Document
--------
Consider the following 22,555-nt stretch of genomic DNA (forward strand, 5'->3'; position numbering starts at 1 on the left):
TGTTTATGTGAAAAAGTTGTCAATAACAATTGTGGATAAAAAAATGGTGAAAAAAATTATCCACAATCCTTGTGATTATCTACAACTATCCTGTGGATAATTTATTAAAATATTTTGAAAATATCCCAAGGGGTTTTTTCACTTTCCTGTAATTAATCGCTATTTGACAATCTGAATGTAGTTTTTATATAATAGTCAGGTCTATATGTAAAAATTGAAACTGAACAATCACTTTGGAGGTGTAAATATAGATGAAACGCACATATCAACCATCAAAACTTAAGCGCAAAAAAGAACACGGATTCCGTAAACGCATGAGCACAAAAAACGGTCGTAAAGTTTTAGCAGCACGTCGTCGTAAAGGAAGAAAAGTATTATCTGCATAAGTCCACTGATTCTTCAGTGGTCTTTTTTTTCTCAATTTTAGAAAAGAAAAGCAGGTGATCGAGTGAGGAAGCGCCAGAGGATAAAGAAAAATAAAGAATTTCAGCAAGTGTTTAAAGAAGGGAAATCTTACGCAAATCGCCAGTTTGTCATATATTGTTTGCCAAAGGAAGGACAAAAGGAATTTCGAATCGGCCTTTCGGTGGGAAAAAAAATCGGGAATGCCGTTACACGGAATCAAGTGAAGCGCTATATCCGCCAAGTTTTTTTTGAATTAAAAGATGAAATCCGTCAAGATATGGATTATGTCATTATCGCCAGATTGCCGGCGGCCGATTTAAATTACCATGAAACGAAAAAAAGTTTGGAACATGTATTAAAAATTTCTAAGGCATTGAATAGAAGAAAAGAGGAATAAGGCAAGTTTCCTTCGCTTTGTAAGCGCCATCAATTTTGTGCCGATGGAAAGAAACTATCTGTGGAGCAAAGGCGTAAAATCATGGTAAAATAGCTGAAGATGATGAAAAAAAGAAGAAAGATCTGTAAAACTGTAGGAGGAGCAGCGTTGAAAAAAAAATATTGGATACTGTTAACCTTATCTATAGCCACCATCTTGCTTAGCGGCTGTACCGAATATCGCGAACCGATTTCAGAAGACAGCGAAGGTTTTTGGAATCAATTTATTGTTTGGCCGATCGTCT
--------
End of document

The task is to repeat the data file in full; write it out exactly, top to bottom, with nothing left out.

Consider the following 22,555-nt stretch of genomic DNA (forward strand, 5'->3'; position numbering starts at 1 on the left):
TGTTTATGTGAAAAAGTTGTCAATAACAATTGTGGATAAAAAAATGGTGAAAAAAATTATCCACAATCCTTGTGATTATCTACAACTATCCTGTGGATAATTTATTAAAATATTTTGAAAATATCCCAAGGGGTTTTTTCACTTTCCTGTAATTAATCGCTATTTGACAATCTGAATGTAGTTTTTATATAATAGTCAGGTCTATATGTAAAAATTGAAACTGAACAATCACTTTGGAGGTGTAAATATAGATGAAACGCACATATCAACCATCAAAACTTAAGCGCAAAAAAGAACACGGATTCCGTAAACGCATGAGCACAAAAAACGGTCGTAAAGTTTTAGCAGCACGTCGTCGTAAAGGAAGAAAAGTATTATCTGCATAAGTCCACTGATTCTTCAGTGGTCTTTTTTTTCTCAATTTTAGAAAAGAAAAGCAGGTGATCGAGTGAGGAAGCGCCAGAGGATAAAGAAAAATAAAGAATTTCAGCAAGTGTTTAAAGAAGGGAAATCTTACGCAAATCGCCAGTTTGTCATATATTGTTTGCCAAAGGAAGGACAAAAGGAATTTCGAATCGGCCTTTCGGTGGGAAAAAAAATCGGGAATGCCGTTACACGGAATCAAGTGAAGCGCTATATCCGCCAAGTTTTTTTTGAATTAAAAGATGAAATCCGTCAAGATATGGATTATGTCATTATCGCCAGATTGCCGGCGGCCGATTTAAATTACCATGAAACGAAAAAAAGTTTGGAACATGTATTAAAAATTTCTAAGGCATTGAATAGAAGAAAAGAGGAATAAGGCAAGTTTCCTTCGCTTTGTAAGCGCCATCAATTTTGTGCCGATGGAAAGAAACTATCTGTGGAGCAAAGGCGTAAAATCATGGTAAAATAGCTGAAGATGATGAAAAAAAGAAGAAAGATCTGTAAAACTGTAGGAGGAGCAGCGTTGAAAAAAAAATATTGGATACTGTTAACCTTATCTATAGCCACCATCTTGCTTAGCGGCTGTACCGAATATCGCGAACCGATTTCAGAAGACAGCGAAGGTTTTTGGAATCAATTTATTGTTTGGCCGATCGTCT